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Thursday, July 29, 1999 Published at 19:10 GMT 20:10 UK

World: South Asia

Narmada: A history of controversy

The BBC's Jyotsna Singh on one of India's longest-running debates

Tens of thousands of activists, protesting against the construction of a huge dam in the western Indian state of Gujarat, have set off on a journey to the construction site.

The protest is one of the several led by activists in the last 15 years.

The Narmada project dates back to the 1940s. It was part of a vision of development articulated by India's first Prime Minister, Jawaharlal Nehru.

Several legal and logistical arguments between various Indian states over the project delayed progress until 1979.

Ambitious undertaking

Apart from the Sardar Sarovar project on the eastern edge of Gujarat state, another huge dam called the Narmada Sagar is to be built in the central Indian state of Madhya Pradesh.

[ image: A massive undertaking]
A massive undertaking
In addition, at least 30 large dams, 135 medium ones and nearly 3,000 small dams, used to channel water into thousands of miles of irrigation canals, are to be built.

Since its inception, the project has faced several economic and legal obstacles.

Environmentalists argue this will mean that eventually only 35% of the river will flow in to the Arabian sea.

If completed, the Sardar Sarovar dam will be about 450 feet high, submerge nearly 40,000 hectares of land and displace a quarter of a million people.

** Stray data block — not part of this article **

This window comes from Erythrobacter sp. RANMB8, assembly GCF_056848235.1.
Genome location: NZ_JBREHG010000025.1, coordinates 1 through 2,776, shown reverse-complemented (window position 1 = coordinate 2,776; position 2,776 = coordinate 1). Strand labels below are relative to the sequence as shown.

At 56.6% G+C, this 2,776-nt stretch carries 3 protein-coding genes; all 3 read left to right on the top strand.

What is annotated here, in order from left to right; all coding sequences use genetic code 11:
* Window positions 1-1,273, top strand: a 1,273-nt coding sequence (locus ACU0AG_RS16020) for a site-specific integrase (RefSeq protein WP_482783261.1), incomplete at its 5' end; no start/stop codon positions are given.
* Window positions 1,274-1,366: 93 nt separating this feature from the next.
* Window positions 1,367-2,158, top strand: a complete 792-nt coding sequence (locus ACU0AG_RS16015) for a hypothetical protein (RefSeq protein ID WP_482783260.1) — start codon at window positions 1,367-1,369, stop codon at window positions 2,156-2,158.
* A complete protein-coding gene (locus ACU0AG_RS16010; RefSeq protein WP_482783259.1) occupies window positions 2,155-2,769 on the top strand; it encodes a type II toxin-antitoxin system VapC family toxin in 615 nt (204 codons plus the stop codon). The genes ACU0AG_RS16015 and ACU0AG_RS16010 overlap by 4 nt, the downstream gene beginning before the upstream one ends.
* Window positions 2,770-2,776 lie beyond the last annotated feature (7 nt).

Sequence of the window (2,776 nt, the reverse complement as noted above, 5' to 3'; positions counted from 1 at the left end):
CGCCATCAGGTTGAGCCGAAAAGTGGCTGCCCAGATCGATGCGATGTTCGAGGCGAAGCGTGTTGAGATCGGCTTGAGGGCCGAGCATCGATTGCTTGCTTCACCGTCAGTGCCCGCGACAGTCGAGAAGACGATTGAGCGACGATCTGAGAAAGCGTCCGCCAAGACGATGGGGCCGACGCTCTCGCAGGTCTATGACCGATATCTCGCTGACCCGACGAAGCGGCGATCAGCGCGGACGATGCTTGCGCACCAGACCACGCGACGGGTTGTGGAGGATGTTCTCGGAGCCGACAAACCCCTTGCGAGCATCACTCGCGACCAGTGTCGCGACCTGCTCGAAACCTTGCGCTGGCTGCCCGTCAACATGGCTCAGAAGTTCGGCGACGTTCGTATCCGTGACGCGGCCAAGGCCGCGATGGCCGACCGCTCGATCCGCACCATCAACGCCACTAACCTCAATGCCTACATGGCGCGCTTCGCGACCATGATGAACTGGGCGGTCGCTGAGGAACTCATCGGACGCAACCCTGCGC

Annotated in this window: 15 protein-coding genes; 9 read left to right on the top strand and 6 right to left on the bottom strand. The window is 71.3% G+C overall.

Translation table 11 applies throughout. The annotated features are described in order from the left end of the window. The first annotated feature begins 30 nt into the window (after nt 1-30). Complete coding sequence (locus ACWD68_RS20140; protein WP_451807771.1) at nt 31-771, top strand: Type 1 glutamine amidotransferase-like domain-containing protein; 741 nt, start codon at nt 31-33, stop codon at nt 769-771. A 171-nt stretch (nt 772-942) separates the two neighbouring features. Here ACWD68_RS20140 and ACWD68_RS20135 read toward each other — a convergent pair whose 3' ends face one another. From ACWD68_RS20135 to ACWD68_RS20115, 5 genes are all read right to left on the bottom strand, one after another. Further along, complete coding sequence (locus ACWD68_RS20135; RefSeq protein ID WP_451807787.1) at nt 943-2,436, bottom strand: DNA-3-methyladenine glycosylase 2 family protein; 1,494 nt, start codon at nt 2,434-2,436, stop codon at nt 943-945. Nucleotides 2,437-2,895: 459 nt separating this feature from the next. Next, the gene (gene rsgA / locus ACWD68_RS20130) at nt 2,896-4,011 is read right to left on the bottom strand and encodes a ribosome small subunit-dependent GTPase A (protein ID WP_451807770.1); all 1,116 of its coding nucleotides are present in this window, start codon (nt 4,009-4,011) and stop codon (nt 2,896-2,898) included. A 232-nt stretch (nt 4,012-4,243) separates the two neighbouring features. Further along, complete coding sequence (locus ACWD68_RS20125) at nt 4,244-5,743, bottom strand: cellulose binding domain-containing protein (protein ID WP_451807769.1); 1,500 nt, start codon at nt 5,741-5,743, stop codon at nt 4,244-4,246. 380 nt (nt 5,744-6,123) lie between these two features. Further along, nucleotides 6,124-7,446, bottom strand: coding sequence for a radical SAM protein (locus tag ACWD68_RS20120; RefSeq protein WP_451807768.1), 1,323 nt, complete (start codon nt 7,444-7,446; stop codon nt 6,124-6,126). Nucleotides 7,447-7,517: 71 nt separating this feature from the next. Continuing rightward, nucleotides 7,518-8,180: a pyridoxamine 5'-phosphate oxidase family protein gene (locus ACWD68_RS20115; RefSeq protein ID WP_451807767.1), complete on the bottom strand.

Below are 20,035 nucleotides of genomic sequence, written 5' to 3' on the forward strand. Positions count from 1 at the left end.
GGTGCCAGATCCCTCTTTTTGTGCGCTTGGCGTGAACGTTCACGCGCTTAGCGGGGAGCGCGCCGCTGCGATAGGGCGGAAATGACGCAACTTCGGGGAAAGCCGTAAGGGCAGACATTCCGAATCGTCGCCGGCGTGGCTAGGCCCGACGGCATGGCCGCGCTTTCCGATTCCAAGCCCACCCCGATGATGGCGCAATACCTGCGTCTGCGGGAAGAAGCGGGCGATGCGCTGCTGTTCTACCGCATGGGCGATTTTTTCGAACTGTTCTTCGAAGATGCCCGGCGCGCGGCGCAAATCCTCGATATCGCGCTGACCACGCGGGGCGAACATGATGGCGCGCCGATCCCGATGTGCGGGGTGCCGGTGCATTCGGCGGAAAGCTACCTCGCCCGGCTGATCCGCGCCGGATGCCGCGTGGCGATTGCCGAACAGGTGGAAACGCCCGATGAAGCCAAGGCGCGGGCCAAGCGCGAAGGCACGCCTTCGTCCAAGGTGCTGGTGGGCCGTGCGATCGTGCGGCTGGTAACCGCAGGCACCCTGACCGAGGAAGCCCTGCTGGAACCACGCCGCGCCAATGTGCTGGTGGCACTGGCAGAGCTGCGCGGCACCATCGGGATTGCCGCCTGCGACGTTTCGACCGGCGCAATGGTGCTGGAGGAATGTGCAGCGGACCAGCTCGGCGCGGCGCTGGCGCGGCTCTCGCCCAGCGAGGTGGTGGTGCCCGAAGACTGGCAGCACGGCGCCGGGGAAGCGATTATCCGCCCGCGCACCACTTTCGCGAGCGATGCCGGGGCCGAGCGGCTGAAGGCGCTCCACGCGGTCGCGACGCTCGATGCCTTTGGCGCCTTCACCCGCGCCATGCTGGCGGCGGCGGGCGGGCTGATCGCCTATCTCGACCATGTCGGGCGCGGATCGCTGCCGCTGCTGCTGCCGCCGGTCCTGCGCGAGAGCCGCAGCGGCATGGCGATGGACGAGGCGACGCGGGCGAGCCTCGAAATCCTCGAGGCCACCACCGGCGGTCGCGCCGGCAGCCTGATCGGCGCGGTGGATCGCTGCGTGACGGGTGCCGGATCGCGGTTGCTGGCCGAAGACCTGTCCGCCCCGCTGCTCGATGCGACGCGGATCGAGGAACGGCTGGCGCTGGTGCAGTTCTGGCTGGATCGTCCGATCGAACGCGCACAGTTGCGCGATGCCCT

Those who argue in the project's favour say it will supply water to 30 million people, and irrigate crops to feed another 20 million.

They say land which would be submerged by the waters of the dam is already greatly degraded and deforested. They also point out that hydroelectric power is cheaper and less polluting than thermo-nuclear power.

Environmental costs

But anti-dam activists criticise the claims. Environmentalists have lobbied hard in the past decade to prevent large dams being built.

[ image: Construction has carried on for 15 years]
Construction has carried on for 15 years
The dams, they say, will submerge forest farmland, disrupt downstream fisheries and possibly inundate and salinate land along the canals, increasing the prospect of insect-borne diseases.

One of the most contentious issues has been the displacement of up to a quarter of a million people, many of whom belong to small tribal communities.

Much of the debate has also centred around the propriety of building large dams when smaller dams might do. Some scientists say the construction of big dams could cause earthquakes and, in a country as disorganised as India, it is likely that necessary maintenance of these dams may suffer.

World Bank withdraws

There have been several protests against the project organised under a coalition called the Narmada Bachao Andolan (Save the Narmada Movement).

[ image:  ]
Environmental and human concerns have also led to international lending institutions pulling out of the project.

The World Bank withdrew from the project six years ago, in a move that was seen as a breakthrough by anti-dam activists.

But now, many believe the project is unlikely to be abandoned. More than 20bn rupees have already been spent and the government argues that stopping the project half-way would be wasteful.

Supporters of the dam have begun a publicity campaign to advertise its advantages and political parties in Gujarat have largely supported its construction.

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Arundhati Roy writes about the Narmada valley

Environmental Defence Fund on the Sardar Sarovar Dam

Gujarat Chief Minister

International Rivers Network

Friends of the Narmada River

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